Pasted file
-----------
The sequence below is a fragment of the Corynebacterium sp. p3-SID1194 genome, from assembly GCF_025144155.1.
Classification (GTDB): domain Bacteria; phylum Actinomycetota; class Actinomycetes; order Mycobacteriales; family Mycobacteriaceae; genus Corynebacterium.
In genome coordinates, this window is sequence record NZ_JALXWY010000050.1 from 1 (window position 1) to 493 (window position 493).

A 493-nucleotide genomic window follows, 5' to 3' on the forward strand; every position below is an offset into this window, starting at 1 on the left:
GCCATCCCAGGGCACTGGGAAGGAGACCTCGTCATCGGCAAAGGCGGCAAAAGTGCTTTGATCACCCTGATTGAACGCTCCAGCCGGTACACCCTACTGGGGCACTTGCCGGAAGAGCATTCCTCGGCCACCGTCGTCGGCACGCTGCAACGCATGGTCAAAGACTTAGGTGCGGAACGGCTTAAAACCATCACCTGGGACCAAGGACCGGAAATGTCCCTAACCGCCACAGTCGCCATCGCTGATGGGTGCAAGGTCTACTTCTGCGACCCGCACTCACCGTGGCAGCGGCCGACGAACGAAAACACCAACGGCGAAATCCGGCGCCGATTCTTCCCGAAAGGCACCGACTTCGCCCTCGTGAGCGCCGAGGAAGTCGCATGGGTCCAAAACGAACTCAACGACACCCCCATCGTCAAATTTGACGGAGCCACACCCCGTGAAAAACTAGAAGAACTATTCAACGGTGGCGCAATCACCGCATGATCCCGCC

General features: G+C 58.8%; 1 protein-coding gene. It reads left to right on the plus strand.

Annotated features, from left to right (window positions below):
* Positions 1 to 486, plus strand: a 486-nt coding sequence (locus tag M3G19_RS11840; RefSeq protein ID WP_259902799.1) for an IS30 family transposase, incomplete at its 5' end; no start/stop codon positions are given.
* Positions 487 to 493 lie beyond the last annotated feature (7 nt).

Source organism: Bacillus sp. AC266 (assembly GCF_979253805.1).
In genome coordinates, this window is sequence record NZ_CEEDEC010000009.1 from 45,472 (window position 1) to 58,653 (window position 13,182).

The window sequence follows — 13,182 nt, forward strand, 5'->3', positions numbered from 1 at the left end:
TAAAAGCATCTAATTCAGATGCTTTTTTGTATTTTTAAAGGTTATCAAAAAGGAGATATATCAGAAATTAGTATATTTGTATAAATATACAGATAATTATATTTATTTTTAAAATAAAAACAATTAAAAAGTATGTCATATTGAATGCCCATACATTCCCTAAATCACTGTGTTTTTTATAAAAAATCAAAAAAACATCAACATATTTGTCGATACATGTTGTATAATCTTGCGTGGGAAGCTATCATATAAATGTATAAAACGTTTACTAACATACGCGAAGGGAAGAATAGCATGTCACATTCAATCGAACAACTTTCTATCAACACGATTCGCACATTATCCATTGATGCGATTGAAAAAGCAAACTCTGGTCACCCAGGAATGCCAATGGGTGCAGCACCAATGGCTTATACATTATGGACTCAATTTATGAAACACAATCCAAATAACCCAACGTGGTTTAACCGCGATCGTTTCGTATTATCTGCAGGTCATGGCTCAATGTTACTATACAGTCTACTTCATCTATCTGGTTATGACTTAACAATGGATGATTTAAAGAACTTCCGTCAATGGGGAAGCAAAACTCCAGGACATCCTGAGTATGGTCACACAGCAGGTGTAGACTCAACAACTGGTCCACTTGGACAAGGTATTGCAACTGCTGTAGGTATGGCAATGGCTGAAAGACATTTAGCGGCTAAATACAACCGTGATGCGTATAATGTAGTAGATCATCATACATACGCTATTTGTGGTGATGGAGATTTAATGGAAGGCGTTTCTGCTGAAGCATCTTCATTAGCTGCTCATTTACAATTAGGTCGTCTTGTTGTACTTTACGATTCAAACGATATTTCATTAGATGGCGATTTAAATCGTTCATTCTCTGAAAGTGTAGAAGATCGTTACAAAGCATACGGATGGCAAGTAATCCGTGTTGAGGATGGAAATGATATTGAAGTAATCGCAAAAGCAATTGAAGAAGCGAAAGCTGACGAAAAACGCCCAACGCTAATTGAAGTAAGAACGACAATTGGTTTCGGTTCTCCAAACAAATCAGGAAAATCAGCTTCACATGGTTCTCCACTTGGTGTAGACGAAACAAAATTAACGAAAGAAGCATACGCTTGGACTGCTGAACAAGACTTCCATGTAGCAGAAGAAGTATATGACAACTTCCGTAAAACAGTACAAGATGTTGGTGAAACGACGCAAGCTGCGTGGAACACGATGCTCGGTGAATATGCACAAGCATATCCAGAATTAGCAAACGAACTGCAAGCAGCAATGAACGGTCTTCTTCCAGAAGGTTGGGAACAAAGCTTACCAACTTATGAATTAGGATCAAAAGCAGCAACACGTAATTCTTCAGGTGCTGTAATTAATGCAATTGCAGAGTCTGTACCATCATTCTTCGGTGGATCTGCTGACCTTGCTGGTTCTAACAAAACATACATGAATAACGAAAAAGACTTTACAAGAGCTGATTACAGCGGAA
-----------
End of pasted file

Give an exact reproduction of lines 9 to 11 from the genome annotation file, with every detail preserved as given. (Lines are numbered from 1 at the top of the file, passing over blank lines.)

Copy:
* Positions 487 to 493 lie beyond the last annotated feature (7 nt).

Source organism: Bacillus sp. AC266 (assembly GCF_979253805.1).
In genome coordinates, this window is sequence record NZ_CEEDEC010000009.1 from 45,472 (window position 1) to 58,653 (window position 13,182).